04/15/2021 | Façade Grant Awarded To Historic Berlin House

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Renovations totaling $10,000 to the Pitts House, located on William Street, will be eligible for reimbursement through the grant. Photo by Charlene Sharpe

BERLIN – An iconic Berlin home is expected to receive some much-needed attention with the help of a façade grant.

The Pitts House, located at 201 William St., has been approved for a façade grant for replacing glass windows and repainting. The structure, which has been vacant for decades, represents a significant piece of historic Berlin. Though there’s been talk of demolishing the house, community members have long hoped it would be refurbished.

“It’s a beautiful structure,” said Ivy Wells, the town’s economic and community development director. “The brick behind it is some of the oldest brick in Berlin.”

Wells announced at last week’s meeting of the Berlin Historic District Commission a façade grant application for some improvements at the house had been approved by the Maryland Historic Trust. According to the application, the work to be completed includes replacing glass windows, painting the exterior of the house and restoring exterior finishes in the courtyard area. Though Wells has been working with Garrett Neeb, whose family owns the property, on the application for some time, the town only recently received additional façade funding from the state.

“I’ve been working with Garrett Neeb on this for several years and I’m excited that that house is going to get fixed,” Wells said.

The façade program, which is a matching grant program, allows commercial property owners to be reimbursed for up to $10,000 when they make approved improvements to the exterior of their buildings. Wells said the quote submitted for this project was for more than $20,000, so it will be eligible for a $10,000 grant.

She pointed out that only commercially zoned properties were able to get façade grants.

“That entire area is zoned commercial,” she said, referencing the house and Artisans Green area.

When contacted this week, Neeb said the priority was getting the house painted.

“All we’re focused on right now is just repainting the house,” he said. “We don’t have any additional plans to share at the moment.”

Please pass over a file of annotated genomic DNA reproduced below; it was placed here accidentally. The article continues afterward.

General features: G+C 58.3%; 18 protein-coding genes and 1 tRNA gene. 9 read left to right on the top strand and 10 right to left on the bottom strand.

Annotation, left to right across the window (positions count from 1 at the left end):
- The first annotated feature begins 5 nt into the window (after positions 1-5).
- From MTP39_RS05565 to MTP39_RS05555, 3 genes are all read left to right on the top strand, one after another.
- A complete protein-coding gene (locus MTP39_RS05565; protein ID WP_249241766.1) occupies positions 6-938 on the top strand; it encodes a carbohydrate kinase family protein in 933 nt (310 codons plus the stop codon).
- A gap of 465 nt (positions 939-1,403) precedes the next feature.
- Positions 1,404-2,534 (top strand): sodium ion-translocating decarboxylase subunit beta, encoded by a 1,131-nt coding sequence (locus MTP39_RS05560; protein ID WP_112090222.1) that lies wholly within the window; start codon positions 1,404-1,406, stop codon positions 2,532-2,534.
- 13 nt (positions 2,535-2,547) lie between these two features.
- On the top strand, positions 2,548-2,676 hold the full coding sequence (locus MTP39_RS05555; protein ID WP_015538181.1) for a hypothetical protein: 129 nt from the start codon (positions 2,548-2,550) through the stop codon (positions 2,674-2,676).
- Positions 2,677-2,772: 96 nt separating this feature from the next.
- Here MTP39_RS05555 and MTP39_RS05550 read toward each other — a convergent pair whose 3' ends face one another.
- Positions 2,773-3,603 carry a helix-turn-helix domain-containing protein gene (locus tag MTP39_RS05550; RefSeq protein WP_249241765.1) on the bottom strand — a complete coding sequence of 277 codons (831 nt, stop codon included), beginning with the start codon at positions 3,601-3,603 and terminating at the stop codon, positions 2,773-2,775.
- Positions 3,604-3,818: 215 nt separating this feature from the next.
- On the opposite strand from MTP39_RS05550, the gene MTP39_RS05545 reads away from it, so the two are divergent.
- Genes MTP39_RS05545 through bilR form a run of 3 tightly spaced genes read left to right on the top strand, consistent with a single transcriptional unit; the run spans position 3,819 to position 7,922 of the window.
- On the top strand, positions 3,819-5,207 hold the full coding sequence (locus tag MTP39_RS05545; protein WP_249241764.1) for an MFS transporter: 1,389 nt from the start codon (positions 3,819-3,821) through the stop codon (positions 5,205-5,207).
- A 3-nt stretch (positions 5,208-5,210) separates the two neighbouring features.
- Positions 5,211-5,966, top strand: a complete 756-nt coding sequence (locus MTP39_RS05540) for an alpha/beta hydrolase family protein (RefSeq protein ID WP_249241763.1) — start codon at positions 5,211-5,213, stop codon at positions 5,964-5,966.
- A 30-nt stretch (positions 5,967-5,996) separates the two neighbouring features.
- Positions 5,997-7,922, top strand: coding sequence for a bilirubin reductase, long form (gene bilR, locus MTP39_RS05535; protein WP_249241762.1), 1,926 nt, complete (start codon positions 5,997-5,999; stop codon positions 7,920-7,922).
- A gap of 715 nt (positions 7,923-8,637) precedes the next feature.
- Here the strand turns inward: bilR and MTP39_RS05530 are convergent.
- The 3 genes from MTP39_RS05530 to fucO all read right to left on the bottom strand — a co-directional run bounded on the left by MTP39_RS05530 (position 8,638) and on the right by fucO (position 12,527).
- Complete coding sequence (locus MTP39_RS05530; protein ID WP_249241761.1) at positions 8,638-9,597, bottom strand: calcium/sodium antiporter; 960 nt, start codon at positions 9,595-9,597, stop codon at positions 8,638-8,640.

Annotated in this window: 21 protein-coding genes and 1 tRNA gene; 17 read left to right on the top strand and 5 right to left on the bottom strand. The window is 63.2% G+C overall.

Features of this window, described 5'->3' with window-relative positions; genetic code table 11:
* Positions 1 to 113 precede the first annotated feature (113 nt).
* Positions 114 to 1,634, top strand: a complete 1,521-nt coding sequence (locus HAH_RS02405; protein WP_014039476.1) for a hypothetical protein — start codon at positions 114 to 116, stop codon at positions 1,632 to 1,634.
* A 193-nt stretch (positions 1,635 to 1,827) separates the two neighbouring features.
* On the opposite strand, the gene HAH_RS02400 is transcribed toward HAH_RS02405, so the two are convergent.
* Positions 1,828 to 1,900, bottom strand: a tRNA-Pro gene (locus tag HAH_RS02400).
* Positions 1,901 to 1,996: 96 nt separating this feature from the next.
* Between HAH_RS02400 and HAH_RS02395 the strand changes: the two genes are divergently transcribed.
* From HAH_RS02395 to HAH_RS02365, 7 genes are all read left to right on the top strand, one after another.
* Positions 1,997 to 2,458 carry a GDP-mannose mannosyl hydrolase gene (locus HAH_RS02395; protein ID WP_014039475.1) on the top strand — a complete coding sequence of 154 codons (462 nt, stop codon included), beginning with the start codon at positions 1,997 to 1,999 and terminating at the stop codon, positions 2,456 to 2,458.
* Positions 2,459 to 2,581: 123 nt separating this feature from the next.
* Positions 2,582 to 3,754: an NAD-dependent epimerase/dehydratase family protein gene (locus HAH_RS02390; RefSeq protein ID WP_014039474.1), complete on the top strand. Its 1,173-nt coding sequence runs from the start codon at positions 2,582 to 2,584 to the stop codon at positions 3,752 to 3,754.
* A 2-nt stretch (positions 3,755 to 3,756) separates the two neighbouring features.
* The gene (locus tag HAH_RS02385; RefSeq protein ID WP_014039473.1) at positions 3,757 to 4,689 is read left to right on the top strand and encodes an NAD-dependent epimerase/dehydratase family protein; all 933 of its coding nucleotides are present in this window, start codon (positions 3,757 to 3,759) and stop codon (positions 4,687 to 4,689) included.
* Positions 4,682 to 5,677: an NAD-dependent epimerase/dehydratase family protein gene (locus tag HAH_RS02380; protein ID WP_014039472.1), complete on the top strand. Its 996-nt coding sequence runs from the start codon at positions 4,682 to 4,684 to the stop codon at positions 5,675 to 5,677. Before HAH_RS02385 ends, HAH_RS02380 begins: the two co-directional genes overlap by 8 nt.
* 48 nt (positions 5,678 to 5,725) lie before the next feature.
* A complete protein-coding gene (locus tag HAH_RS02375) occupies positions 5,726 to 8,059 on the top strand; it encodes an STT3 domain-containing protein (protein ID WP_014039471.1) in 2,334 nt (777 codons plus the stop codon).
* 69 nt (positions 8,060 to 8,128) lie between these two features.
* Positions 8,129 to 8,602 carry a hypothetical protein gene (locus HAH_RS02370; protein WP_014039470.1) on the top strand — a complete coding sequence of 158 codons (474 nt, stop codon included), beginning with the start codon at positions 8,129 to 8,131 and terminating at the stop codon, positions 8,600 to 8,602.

When asked about the windows, Neeb said the window sashes would be repainted and re-glazed.

The Pitts House, built in the 1830s, is one of the early Berlin homes highlighted in Paul Touart’s “Along the Seaboard Side,” which details the architectural history of Worcester County.

“The news of the façade grant for this home of huge significant importance to the Town of Berlin was the answer to my prayers of many years,” said Carol Rose, chair of the Berlin Historic District Commission. “The preservation of the home is important to me personally, as I can clearly remember, as a child, how lovingly Mr. Pitts maintained the home and grounds.”

She said the home was interesting in that its original columned porch was moved to face William Street in the 1870s.

“The porch, gone now, was crafted in the same manner as the surviving porches at Burley Manor and Burley Cottage,” she said. “Evenings after supper in the warm months of the year rocking on our front porches was a mainstay of growing up in a small town during the 1950s.”

Rose, whose father was good friends with William D. Pitts, said the original brick portion on the rear side of the house is thought to be the oldest part of any home in Berlin.

“At the time of construction, the home was located on what was then considered the outskirts of town,” she said. “Berlin only had a few shops and houses.”

In addition to the house, the Pitts family left other marks on local history. The contents of Pitts’ surveying office were donated to the Calvin B. Taylor House Museum while his collection of nearly 20,000 land survey records, dating back to 1677, make up a collection at the Worcester County Library. The museum also has the transcript of an extensive interview once done with Pitts regarding Berlin’s history.

“This home, the residence of four generations of the Pitts family beginning in 1830, is ready for a renaissance,” Rose said. “I am confident it is in good hands with the stewardship of Garret Neeb.”


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